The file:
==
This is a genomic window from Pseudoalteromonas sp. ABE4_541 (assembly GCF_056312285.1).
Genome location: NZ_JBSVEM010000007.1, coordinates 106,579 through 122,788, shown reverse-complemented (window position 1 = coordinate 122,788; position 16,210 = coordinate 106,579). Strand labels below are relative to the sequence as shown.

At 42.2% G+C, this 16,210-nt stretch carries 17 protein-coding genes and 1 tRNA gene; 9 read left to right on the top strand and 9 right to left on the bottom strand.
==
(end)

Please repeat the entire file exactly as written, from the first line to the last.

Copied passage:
This is a genomic window from Pseudoalteromonas sp. ABE4_541 (assembly GCF_056312285.1).
Genome location: NZ_JBSVEM010000007.1, coordinates 106,579 through 122,788, shown reverse-complemented (window position 1 = coordinate 122,788; position 16,210 = coordinate 106,579). Strand labels below are relative to the sequence as shown.

At 42.2% G+C, this 16,210-nt stretch carries 17 protein-coding genes and 1 tRNA gene; 9 read left to right on the top strand and 9 right to left on the bottom strand.